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Brazilian Journal of Biology

Print version ISSN 1519-6984On-line version ISSN 1678-4375

Braz. J. Biol. vol.77 no.3 São Carlos July/Sept. 2017  Epub Nov 16, 2016 

Notes and Comments

First report of leafminer Lyriomyza spp. in Daucus carota in Brazil

F. L. Fernandesa  * 

M. E. De S. Fernandesa 

N. C. R. Costaa 

R. C. Pereirab 

A. L. Dos Santosa 

R. C. Ribeiroc 

aInstituto de Ciências Agrárias, Universidade Federal de Viçosa – UFV, Campus de Rio Paranaíba, MG 230, Km 8, CEP 38810-000, Rio Paranaíba, MG, Brazil

bLaboratório de Biocontrole Farroupilha – Soluções Biológicas, Av. Júlia Fernandes Caixeta, 555, CEP 38706-420, Patos de Minas, MG, Brazil

cFaculdade de Agronomia, Universidade Federal do Pará – UFPA, Campus Universitário do Tocantins-Cametá, Rua Padre Antônio Franco, 01, CEP 68400-000, Cametá, PA, Brazil

Diptera, Lepidoptera, and Coleoptera are the taxonomic groups of leaf miners more common of the world (Foba et al., 2015; Jahnke et al., 2008; Queiroz, 2002; Marchiori et al., 2004). The dipterous agromyzid leaf miner, Lyriomiza spp., are a more important polyphagous pest of the vegetables species of plants (Foba et al., 2015) in the Americas. The Liriomyza huidobrensis (Blanchard), L. trifolii (Burgess), and L. sativae (Blanchard) have been recorded as the most important leafminer pests in vegetable production systems in word (Guantai et al., 2015). More than 87% of the Liriomyza species attacking Pisum sativum L., Phaseolus vulgaris L., Solanum lycopersicum L., and Solanum tuberosum (Foba et al., 2015). Adults, males and females, feeding of the leaves and its immature stage (larvae) feeding of palisade parenchyma tissue (Bueno et al., 2007). In addition, the females of L. spp. are vector of diseases by transference during feeding or egg laying (Durairaj et al., 2010). Liriomyza have a hability of rapid dispersal and colonization of different landscapes, often in association with global trade and transportation (Weintraub, 2001). It has been reported that all plants, but nothing is known about L. spp. and how is it that they may damage in Daucus carota (Apiaceae), nor about the percentage of pest attack, nor why this is happening in this type of crop. D. carota is a vegetable of great importance worldwide. This manuscript reports the first record of L. spp. in leaves of D. carota (Apiaceae) in Brazil.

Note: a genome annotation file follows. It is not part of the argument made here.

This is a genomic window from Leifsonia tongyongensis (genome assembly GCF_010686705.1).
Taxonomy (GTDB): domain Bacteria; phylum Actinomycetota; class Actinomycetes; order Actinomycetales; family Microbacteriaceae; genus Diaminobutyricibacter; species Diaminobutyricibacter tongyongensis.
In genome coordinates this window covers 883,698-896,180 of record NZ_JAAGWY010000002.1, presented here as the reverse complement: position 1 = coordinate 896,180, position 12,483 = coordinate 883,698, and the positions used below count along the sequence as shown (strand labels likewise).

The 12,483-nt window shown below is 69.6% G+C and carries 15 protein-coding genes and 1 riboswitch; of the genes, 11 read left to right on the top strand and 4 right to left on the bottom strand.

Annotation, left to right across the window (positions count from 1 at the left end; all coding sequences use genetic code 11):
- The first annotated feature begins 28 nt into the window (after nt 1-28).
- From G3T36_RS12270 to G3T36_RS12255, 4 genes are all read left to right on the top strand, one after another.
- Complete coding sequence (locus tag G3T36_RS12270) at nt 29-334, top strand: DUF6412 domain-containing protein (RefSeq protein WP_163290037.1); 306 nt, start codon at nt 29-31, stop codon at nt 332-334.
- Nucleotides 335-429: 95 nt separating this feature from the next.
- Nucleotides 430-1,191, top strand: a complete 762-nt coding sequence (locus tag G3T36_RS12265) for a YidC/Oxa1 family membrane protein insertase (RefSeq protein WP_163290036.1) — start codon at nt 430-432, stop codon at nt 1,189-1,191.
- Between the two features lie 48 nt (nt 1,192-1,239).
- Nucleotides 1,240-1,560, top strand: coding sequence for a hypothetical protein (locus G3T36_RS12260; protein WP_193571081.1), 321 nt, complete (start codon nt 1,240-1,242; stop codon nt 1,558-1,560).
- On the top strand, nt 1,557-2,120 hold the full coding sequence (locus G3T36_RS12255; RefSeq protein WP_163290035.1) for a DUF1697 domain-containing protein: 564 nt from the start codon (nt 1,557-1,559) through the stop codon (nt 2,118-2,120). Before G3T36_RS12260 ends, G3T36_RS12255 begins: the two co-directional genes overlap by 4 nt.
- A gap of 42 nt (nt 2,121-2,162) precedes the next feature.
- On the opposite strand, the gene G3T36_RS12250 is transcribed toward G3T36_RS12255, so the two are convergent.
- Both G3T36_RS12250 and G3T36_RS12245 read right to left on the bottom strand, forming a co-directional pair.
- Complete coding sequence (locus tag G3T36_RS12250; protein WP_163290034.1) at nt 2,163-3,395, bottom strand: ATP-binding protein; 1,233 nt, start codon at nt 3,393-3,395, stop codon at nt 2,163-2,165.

The study was conducted in commercial carrot plantations (cv 'Juliana') in the municipality of Rio Paranaíba and São Gotardo, Minas Gerais, Brazil (19° 12' 57.91” S, 46° 13' 41.08” W), with an average temperature of 26.32 °C, 45-98% RH, and 1,321 mm annual rainfall and an average altitude of 1,250 m. Sixty carrot plants were selected in three plantations. Sampling was conducted during the drier months (July to September) and raining months (January to March). The evaluated characteristics were the numbers of mined leaflets per plant and mines per plant. The number of mined leaflets and mines per plant were evaluated by performing a direct counting of these features throughout the plant.

During the sampling period, Liriomyza spp. was observed in carrot plantations in Rio Paranaíba and São Gotardo. The higher number of mines per plant, number of mined leaflets, and infested plants (%) were of 22.10, 12.33 and 21.02, respectively. (Table 1). The mines of L. ssp. occur in all leaves. They are meandering and located at the end of the leaves (Figure 1a, b). The leaves when are high infestations become yellow and die within 10 days. This species has been reported causing direct and indirect damage on flowers, and vegetables (Chabi-Olaye et al., 2008). But in the Apiaceae family is the first time we have reported this pest. The occurrence of L. spp. on D. carota, contributes to the knowledge of the Liriomyza genus and shows the importance of monitoring and incorporating different control strategies to manage the population of this insect.

Table 1 Plantations, area and attack of leafminer Liriomyza spp. in Daucus carota

(n=Plants evaluated)
Area (ha) Number of mines/leaf Number of mined leaflets/plant Plants infested (%/ha)
1 (n=2,400) 120 8.25±0.12 3.05±0.02 5.25
2 (n=3,750) 250 13.26±1.05 8.07±0.11 10.23
3 (n=2,000) 80 22.10±0.29 12.33±0.03 21.02

Figure 1 Carrot leaves with one (a), and two mines (b) of Liriomyza spp. Arrows indicate the location of the mine on the sheet. 

(With 1 figure)


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Received: March 10, 2016; Accepted: May 20, 2016

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